Now, it has to be said, like the American Revolutionary War, The Opium Wars, and salad cream–you can blame the British for this one! It seems like most civilizations had their favorite means of execution that they are now famous for–the French had the guillotine, the Romans had crucifixion, and the Persians had this batshit insane boat-murder thing where they put the victim in a hollowed out boat, covered in milk and honey, and set to float on a pond to fester and serve as a meal for various insects until death. So, I guess, we can let them have this one. To be Hanged, Drawn, and Quartered was the exclusive punishment of High Treason in England from about the 13th century AD c. to the 18th century AD. And that’s probably all thanks to Dafydd ap Gruffudd, Prince of Wales, who was foolish enough to piss of King Edward I of England.

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Edward I was a ruthless, pragmatic asshole who was mighty fine at doing his job. He was also one that should never have been crossed. Dafydd ap Gruffudd had joined forces with Edward I against his older brother Llyweln, clearly suffering from little brother syndrome and a delirious grab for power that pitted him against his own Welshmen. After doing Edward’s bidding and being gifted territory, Dafydd was somehow shocked to find that Edward’s plans for Wales didn’t stop there. Essentially, Dafydd invited the vampire into the house of Wales and started whining when it began sucking everyone’s blood dry. Finally, Dafydd realized his mistake and attacked the King he had previously sworn allegiance to (and taken a sweet English wife from, holla!) Edward I was obviously not pleased and so a proportionate punishment had to be devised.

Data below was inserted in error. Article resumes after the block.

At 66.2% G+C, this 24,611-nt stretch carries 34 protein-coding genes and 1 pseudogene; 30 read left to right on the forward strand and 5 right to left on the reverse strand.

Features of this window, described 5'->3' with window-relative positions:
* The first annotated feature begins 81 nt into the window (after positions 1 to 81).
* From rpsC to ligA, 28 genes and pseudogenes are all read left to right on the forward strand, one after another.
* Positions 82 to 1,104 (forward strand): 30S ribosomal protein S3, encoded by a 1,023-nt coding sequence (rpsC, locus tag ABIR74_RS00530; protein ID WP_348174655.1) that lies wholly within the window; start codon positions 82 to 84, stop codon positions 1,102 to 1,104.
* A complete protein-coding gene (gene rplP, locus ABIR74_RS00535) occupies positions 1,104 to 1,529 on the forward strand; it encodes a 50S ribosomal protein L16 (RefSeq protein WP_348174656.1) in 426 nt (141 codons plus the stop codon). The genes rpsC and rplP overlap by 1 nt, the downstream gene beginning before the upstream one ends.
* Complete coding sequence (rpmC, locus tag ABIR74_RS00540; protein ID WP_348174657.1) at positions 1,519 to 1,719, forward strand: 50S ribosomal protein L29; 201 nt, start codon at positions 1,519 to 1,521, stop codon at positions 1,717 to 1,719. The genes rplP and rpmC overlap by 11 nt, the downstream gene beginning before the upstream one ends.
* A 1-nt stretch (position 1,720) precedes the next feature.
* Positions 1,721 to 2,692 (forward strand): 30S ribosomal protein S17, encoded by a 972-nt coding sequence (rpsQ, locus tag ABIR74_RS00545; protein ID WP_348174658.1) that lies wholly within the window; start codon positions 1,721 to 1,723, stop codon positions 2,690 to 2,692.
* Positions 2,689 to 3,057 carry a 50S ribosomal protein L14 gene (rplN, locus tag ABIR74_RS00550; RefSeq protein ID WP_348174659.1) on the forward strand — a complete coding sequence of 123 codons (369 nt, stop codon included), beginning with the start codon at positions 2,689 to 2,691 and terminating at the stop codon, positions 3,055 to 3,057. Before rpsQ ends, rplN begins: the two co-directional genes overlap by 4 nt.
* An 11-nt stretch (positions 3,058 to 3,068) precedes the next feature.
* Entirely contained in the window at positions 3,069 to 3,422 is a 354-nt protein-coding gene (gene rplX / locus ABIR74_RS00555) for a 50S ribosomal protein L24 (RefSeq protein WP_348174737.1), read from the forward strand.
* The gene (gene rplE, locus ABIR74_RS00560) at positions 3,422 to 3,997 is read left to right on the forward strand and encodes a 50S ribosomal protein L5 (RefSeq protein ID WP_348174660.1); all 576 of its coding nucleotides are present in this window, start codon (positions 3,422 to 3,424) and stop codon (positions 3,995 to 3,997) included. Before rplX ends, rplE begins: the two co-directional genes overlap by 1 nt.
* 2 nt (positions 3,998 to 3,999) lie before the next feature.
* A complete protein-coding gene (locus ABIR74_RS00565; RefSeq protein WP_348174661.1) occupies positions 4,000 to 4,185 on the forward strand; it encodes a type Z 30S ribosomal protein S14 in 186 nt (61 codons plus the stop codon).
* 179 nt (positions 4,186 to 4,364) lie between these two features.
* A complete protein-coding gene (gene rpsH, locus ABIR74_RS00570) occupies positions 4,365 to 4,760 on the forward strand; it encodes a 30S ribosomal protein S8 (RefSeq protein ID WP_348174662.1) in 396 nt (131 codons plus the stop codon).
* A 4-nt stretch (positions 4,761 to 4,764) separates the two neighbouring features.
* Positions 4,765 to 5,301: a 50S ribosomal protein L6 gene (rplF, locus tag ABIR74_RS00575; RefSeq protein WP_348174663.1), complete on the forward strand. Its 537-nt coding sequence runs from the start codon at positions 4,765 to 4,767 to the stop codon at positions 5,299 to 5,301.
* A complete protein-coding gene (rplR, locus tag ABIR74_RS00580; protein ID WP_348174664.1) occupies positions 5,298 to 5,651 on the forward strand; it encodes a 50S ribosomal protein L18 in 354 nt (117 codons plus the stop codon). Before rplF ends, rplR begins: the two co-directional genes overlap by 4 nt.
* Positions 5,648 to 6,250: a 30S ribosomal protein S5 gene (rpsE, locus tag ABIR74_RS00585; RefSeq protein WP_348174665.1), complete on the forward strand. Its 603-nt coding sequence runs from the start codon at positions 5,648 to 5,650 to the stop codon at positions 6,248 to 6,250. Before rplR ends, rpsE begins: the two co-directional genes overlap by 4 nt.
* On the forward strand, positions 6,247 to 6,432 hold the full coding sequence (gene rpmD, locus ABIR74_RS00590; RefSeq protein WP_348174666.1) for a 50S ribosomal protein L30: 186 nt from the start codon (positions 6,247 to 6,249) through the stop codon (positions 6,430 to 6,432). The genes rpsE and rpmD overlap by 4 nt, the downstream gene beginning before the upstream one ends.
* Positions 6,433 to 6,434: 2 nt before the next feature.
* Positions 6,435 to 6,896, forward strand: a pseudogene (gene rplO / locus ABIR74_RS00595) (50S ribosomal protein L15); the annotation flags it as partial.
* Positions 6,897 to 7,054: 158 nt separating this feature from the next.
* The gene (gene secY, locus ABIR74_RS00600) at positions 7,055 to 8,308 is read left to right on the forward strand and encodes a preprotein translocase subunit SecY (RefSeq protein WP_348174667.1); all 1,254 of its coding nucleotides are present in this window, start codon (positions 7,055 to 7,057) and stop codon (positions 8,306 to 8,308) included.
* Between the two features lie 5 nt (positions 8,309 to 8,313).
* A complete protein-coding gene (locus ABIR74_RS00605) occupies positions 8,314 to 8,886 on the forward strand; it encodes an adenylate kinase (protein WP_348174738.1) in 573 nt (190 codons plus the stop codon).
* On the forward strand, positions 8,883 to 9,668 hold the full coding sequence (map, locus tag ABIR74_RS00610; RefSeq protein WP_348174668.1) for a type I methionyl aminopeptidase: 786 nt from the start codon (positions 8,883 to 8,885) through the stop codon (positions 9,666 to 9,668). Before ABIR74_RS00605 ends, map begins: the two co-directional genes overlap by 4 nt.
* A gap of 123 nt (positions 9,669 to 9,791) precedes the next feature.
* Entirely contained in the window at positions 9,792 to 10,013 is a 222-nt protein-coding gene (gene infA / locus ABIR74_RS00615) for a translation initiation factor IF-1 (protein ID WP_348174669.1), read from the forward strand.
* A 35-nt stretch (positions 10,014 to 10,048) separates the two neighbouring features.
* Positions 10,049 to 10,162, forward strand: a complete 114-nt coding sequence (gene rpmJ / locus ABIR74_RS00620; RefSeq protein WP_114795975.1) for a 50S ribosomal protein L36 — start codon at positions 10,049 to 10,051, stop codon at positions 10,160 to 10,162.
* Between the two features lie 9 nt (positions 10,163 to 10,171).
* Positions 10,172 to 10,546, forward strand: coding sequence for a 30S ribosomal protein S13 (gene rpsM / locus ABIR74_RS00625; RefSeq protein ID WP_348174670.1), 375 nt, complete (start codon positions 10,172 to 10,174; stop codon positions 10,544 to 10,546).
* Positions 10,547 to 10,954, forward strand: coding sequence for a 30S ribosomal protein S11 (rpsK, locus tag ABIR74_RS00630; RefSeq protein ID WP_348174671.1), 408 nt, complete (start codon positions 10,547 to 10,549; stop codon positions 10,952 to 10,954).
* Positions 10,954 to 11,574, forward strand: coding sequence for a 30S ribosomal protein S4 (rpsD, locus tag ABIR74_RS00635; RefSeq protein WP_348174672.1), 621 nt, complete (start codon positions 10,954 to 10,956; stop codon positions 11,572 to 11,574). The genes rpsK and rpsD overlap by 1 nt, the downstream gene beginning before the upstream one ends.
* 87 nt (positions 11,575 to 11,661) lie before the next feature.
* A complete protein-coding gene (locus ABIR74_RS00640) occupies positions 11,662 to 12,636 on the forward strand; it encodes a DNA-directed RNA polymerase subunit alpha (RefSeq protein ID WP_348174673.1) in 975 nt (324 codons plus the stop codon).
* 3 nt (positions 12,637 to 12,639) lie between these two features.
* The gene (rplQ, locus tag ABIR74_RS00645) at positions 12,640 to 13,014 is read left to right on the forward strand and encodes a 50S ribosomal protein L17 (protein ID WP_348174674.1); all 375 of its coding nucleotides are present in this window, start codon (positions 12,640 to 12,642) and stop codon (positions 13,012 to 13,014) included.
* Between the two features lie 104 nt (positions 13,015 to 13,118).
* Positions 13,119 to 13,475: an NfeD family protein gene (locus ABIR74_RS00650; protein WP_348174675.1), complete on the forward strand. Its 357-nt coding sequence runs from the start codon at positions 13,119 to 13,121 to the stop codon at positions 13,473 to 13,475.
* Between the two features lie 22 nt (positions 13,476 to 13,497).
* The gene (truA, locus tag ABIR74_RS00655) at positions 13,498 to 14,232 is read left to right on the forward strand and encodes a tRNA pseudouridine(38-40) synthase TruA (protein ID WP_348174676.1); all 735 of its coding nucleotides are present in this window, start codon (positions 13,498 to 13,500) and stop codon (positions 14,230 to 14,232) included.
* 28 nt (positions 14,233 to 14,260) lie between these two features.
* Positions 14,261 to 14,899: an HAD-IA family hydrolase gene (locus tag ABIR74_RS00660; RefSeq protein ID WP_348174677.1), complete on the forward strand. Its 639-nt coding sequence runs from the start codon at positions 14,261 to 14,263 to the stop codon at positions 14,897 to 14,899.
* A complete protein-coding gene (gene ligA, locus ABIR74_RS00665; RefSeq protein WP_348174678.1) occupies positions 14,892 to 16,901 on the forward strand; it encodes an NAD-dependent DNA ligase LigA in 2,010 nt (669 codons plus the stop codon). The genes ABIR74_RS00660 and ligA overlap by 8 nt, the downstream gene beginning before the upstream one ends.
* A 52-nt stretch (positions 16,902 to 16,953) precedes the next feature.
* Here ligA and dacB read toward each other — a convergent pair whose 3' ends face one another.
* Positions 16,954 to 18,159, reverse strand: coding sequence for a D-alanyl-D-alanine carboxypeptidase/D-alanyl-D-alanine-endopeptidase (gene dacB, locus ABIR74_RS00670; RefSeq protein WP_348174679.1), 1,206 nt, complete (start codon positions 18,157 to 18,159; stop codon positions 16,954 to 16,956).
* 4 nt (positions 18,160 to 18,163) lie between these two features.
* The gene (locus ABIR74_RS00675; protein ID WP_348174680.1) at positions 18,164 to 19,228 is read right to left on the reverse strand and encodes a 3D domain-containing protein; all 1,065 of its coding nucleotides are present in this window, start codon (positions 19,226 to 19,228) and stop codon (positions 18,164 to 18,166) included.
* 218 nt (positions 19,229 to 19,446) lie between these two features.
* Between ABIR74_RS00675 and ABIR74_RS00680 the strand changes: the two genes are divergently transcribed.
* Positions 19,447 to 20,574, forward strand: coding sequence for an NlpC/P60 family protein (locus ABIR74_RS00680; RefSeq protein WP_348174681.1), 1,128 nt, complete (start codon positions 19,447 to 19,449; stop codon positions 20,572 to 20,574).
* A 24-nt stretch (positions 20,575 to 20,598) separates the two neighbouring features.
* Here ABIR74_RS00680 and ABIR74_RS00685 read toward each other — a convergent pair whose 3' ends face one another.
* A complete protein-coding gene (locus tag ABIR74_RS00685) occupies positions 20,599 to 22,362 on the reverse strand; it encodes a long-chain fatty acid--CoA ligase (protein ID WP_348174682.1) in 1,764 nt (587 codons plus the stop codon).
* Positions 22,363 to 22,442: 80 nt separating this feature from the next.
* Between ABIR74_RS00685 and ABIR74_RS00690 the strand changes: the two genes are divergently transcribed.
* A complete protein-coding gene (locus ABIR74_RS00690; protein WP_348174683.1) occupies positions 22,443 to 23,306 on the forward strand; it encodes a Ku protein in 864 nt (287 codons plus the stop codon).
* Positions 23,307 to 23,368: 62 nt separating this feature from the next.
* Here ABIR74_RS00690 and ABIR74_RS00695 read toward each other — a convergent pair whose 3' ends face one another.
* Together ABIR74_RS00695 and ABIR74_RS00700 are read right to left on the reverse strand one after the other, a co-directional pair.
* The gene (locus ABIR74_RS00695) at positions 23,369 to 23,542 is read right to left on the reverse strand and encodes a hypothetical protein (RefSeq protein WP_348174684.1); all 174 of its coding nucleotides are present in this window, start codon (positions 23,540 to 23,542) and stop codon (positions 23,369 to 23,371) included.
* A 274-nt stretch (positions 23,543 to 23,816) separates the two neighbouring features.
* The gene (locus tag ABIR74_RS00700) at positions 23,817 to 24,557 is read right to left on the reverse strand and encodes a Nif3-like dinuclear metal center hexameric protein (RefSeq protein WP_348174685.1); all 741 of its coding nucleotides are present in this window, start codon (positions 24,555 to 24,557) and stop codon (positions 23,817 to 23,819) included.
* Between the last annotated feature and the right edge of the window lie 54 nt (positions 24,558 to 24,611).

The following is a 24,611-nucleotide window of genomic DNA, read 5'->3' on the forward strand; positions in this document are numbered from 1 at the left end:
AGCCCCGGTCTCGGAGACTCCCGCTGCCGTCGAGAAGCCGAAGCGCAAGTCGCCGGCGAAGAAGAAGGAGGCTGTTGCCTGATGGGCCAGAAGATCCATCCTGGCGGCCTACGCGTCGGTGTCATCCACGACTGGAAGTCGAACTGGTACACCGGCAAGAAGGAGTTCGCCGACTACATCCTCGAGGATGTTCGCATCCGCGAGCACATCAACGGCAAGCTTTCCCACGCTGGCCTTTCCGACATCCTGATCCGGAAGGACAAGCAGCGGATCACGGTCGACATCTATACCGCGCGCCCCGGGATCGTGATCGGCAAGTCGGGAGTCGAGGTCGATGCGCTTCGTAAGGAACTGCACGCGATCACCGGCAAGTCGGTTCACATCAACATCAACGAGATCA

In the various trials for treason Edward was involved at a personal level, for he considered each traitor as his own private enemy. The temptation therefore to act in a despotic way against those for example who denied him what he believed was his rightful possession of Scotland was very great. [1]

And Dafydd wasn’t the only one to suffer this fate. William Wallace, of Braveheart fame, was also executed in this fashion by Edward I. Prior to his reign, there wasn’t a clearly defined definition of high treason on the law books and as those of noble blood began to revolt enmasse, it seemed appropriate for the crown to begin setting some extreme examples. By the time Edward III came to power, high treason and the punishment of being Hang, Drawn, & Quartered became official with The Treason Act of 1351. And, in one of the few surprising moments in history when women got the better end of the stick, they were spared the fate entirely and were instead subject to burning. [3]

Other legendary figures (Or, well, traitors) in history met this unfortunate end through the years, from Hugh Despenser to Guy Fawkes.

So, when you’re touring London Bridge with your dear old Gran and taking pictures–don’t worry about the traitor’s heads on pikes thing. That old bridge is in various pieces all over London. I suppose we can all be a bit grateful that bloody remnant of brutal executions finally fell down.


Fact Check It, Yo!

[1] Bellamy, John (2004), The Law of Treason in England in the Later Middle Ages (Reprinted ed.), Cambridge: Cambridge University Press


[3] Sir Frederick Pollock & Frederic William Maitland, The History of English Law before the Time of Edward I, vol. 2 [1898]